And so, Jen, Chris and Salt, have a very happy Cromer day, listening to the lulling rhythm of the rolling, scouring waves and painting salty pictures in the sky.
I recently visited ‘Salty Towers’ (headquarters of Salt Publishing), which, as usual, was an inspiring and energising experience. It was made even more exciting than usual by the fact that Jen Emery, Director, has recently been accepted as the Labour candidate for the forthcoming council elections. As this is her ‘Next Big Thing’, I asked her if she would give me a short interview for this blog.
What made you decide to stand for election as a local councillor?
There has not been a Labour seat on the North Norfolk District Council for ever and there’s a lot that can be improved in Cromer. I’ve been involved in several local campaigns. As a relative newcomer to Norfolk, and a woman, I hope to be able to attract some people to the polling station who didn’t come last time.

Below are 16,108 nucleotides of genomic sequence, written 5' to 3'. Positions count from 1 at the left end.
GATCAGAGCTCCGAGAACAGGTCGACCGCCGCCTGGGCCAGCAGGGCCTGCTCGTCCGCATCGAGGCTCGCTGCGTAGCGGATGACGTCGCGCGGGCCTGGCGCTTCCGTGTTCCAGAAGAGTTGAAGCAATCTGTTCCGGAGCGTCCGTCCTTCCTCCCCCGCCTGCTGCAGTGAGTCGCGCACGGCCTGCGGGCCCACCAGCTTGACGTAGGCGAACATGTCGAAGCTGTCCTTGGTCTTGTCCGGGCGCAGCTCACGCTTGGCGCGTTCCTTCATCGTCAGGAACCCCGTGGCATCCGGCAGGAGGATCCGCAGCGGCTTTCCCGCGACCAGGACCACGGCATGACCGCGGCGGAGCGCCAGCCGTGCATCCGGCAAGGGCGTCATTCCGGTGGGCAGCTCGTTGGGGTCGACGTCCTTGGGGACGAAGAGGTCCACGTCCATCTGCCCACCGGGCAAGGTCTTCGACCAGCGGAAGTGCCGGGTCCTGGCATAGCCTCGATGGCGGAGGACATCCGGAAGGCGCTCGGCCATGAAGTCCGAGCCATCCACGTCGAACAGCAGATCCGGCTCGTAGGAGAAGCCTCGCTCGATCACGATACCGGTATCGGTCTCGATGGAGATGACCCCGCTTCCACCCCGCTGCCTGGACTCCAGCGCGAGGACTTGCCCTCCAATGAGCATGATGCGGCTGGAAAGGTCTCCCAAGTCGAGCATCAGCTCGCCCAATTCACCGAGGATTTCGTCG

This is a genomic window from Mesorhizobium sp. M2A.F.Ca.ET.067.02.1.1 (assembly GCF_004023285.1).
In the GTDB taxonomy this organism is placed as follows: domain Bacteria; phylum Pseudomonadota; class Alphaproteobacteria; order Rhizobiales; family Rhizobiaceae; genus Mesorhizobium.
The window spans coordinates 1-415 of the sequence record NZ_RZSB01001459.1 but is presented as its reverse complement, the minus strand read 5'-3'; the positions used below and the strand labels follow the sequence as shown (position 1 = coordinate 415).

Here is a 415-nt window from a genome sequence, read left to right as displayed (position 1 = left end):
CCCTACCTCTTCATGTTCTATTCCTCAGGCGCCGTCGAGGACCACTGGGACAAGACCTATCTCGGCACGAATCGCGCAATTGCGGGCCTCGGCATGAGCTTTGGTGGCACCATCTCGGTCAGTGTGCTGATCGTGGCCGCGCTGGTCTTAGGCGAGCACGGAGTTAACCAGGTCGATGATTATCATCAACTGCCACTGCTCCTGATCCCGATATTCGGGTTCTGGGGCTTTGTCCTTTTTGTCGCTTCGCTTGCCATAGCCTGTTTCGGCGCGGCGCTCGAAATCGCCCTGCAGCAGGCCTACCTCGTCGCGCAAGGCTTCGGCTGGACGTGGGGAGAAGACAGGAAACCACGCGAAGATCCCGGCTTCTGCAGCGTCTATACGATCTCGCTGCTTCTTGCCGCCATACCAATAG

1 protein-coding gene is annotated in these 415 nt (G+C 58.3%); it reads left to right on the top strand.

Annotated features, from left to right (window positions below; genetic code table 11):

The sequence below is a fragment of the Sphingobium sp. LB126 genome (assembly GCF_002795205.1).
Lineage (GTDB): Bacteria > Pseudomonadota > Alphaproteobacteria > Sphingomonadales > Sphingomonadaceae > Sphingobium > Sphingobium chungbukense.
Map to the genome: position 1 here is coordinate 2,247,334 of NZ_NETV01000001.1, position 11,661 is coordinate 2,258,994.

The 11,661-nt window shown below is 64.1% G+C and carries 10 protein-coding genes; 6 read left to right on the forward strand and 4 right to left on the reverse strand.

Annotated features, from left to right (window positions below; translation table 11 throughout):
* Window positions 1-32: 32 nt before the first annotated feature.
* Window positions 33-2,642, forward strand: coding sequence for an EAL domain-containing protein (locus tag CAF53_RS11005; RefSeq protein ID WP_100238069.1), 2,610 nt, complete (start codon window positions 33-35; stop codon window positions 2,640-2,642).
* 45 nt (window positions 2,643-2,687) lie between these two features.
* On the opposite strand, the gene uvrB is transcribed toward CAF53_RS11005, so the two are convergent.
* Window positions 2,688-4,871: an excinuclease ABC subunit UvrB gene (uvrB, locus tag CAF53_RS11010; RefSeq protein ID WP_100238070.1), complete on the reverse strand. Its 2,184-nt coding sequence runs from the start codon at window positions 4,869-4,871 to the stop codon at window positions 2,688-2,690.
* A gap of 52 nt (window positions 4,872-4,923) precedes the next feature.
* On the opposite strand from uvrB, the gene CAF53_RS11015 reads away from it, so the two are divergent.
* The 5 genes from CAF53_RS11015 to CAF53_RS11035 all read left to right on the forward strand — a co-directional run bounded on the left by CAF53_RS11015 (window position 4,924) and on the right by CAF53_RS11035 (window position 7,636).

What do you want to change in Cromer?
I want there to be decent recreational facilities in the town for everyone, especially children. What we have now for young people or teenagers is pathetic – almost non-existent. People retire to Cromer and when they are visited by grandchildren there is nothing for them to do if they can’t go to the beach. We also need to reduce the car parking charges, in order to attract more visitors and support the town’s retailers.
You’ve been celebrated as the first Labour woman candidate to stand. Do you think that there is a ‘glass ceiling’ in local councils generally?
I don’t know whether it’s a glass ceiling or whether women just don’t get involved. I think that the problem really lies with women feeling that they can’t (or don’t want to) get involved in the first place, which is a real pity. Women make up over 50% of the population and have a valuable perspective to offer, particularly on policies that impact on family and working life.
When do the elections take place?
On the 21st February.